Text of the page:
Intensive Psychotherapy More Effective Than Brief Therapy for Treating
Bipolar DepressionPatients taking medications to treat bipolar disorder
are more likely to get well faster and stay well if they receive
intensive psychotherapy, according to results from the Systematic
Treatment Enhancement Program for Bipolar Disorder (STEP-BD), funded by
the National Institutes of Health's (NIH) National Institute of Mental
Health (NIMH). The results are published in the April 2007 issue of the
Archives of General Psychiatry.
Bipolar disorder is a debilitating illness marked by severe mood swings
between depression and mania that affects 2.6 percent of Americans in
any given year. "We know that medication is an important component in
the treatment of bipolar illness. These new results suggest that adding
specific, targeted psychotherapy to medication may help give patients a
better shot at lasting recovery," said NIH Director Dr. Elias A.
"STEP-BD is helping us identify the best tools—both medications and
psychosocial treatments—that patients and their clinicians can use to
battle the symptoms of this illness," said NIMH Director Thomas R. Insel,
Psychotherapy is routinely employed as a means to treat bipolar illness
in conjunction with medication, but the extent to which psychotherapy is
effective has been unclear. In addition, most psychotherapeutic studies
have been limited to a single site and compared only one type of
treatment to routine care. Thus, in addition to examining the role of
medication, STEP-BD set out to compare several types of psychotherapy
and pinpoint the most effective treatments and treatment combinations.
With 293 participants, David Miklowitz, Ph.D., of the University of
Colorado and colleagues set out to test the effectiveness of three types
of standardized, intensive, nine-month-long psychotherapy compared to a
control group that received a three-session, psychoeducational program
called collaborative care. The intensive therapies were
family-focused therapy, which required the participation and input of
patients' family members and focused on enhancing family coping,
communication and problem-solving;
cognitive behavioral therapy, which focused on helping the patient
understand distortions in thinking and activity, and learn new ways of
coping with the illness; and
interpersonal and social rhythm therapy, which focused on helping the
patient stabilize his or her daily routines and sleep/wake cycles, and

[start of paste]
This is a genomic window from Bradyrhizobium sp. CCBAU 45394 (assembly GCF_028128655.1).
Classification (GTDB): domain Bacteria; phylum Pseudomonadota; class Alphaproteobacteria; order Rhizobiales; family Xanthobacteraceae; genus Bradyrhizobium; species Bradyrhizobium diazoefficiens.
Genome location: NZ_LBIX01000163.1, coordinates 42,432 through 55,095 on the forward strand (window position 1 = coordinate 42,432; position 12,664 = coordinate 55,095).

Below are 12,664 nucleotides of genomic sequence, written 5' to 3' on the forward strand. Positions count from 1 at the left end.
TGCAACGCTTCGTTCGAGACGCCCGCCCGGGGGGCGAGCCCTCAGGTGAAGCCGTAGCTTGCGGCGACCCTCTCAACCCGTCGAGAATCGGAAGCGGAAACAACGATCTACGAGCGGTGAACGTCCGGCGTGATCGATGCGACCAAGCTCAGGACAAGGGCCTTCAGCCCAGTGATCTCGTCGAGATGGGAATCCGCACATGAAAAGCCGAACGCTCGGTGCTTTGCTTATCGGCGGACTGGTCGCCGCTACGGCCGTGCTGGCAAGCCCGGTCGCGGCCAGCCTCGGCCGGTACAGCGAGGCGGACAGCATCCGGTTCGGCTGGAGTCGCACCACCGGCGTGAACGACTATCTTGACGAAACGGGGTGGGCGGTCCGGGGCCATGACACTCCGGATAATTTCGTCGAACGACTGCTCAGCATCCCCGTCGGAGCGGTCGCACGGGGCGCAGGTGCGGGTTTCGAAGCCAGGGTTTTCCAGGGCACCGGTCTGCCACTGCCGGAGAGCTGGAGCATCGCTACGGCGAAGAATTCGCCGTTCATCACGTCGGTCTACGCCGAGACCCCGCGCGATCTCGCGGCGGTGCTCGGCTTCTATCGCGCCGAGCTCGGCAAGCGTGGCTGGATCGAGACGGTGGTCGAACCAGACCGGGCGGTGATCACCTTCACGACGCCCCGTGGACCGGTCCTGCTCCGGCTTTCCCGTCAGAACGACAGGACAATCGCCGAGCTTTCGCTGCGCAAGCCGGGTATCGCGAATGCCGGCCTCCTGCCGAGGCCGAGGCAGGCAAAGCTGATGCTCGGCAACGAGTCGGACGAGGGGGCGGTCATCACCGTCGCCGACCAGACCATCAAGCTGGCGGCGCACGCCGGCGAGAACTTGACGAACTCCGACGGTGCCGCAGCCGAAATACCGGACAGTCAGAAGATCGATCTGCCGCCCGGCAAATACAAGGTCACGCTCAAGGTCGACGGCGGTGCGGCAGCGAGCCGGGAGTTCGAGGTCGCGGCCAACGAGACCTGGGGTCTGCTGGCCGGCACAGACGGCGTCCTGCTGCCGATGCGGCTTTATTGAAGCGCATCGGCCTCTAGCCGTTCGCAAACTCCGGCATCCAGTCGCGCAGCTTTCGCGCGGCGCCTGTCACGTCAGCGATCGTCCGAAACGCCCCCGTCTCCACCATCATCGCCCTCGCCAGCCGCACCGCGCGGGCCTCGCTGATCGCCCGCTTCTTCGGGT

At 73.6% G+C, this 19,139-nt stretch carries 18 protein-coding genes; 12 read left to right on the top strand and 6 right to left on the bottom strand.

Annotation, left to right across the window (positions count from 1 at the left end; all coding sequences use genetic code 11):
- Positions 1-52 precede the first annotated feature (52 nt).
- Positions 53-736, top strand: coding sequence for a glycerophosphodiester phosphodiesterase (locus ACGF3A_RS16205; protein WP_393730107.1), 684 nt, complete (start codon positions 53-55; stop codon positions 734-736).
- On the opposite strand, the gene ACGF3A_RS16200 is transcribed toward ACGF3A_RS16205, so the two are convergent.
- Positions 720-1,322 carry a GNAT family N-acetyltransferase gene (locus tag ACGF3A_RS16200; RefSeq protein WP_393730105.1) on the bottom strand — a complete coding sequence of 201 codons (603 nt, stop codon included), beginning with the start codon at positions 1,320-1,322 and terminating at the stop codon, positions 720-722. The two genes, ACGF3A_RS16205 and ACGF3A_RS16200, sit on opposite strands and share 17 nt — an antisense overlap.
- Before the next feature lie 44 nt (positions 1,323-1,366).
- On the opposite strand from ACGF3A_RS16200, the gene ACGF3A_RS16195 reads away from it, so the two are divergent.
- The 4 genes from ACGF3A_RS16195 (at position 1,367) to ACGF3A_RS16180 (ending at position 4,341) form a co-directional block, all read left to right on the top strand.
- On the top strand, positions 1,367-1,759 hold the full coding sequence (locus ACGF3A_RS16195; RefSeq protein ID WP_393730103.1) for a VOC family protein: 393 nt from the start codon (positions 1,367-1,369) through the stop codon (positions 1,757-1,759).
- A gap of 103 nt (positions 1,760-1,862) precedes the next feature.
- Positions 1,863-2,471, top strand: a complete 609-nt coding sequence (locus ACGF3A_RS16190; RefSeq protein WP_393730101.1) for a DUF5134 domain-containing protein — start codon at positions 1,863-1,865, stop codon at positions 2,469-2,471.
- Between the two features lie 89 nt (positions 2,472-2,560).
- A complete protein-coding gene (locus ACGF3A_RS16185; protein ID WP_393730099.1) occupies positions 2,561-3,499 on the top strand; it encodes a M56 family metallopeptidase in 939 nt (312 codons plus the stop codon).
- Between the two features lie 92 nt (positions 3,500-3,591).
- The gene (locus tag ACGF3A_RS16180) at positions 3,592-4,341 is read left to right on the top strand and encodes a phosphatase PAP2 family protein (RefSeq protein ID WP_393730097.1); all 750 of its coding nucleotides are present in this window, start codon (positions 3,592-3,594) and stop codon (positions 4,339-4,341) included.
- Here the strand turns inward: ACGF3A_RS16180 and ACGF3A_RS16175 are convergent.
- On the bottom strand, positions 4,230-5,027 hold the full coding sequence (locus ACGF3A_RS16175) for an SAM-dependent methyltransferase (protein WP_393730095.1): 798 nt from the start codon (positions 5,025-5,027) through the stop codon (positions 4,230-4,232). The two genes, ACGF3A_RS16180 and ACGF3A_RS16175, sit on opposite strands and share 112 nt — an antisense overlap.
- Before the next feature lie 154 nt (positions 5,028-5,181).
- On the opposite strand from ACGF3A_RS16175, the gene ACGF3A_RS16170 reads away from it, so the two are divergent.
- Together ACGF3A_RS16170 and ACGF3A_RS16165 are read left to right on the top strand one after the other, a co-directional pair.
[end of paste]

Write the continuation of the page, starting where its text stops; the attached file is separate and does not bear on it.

solve key relationship problems.
All participants were already taking medication for their bipolar
disorder, and most were also enrolled in a STEP-BD medication study
reported in the New England Journal of Medicine on March 28, 2007. The
researchers compared patients' time to recovery and their stability over
Over the course of the year, 64 percent of those in the intensive
psychotherapy groups had become well, compared with 52 percent of those
in collaborative care therapy. Patients in intensive psychotherapy also
became well an average of 110 days faster than those in collaborative
care. In addition, patients who received intensive psychotherapy were
one and a half times more likely to be clinically well during any month
out of the study year than those who received collaborative care.
Discontinuation rates among the groups were similar—36 percent of those
in the intensive programs discontinued and 31 percent of those in
collaborative care discontinued. None of the three intensive
psychotherapies appeared to be significantly more effective than the
others, although rates of recovery were higher among those in
family-focused therapy compared to the other groups.
"Intensive psychotherapy, when used as an adjunctive treatment to
medication, can significantly enhance a person's chances for recovering
from depression and staying healthy over the long term," said Dr.
Miklowitz. "It should be considered a vital part of the effort to treat
The National Institute of Mental Health (NIMH) mission is to reduce the
burden of mental and behavioral disorders through research on mind,
brain, and behavior. More information is available at the NIMH website,
The National Institutes of Health (NIH) - The Nation's Medical Research
Agency - includes 27 Institutes and Centers and is a component of the U.
S. Department of Health and Human Services. It is the primary federal
agency for conducting and supporting basic, clinical, and translational
medical research, and it investigates the causes, treatments, and cures
for both common and rare diseases. For more information about NIH and
its programs, visit
Miklowitz D. et al. Psychosocial Treatments for Bipolar Depression.
Archives of General Psychiatry. Apr 2007; 164.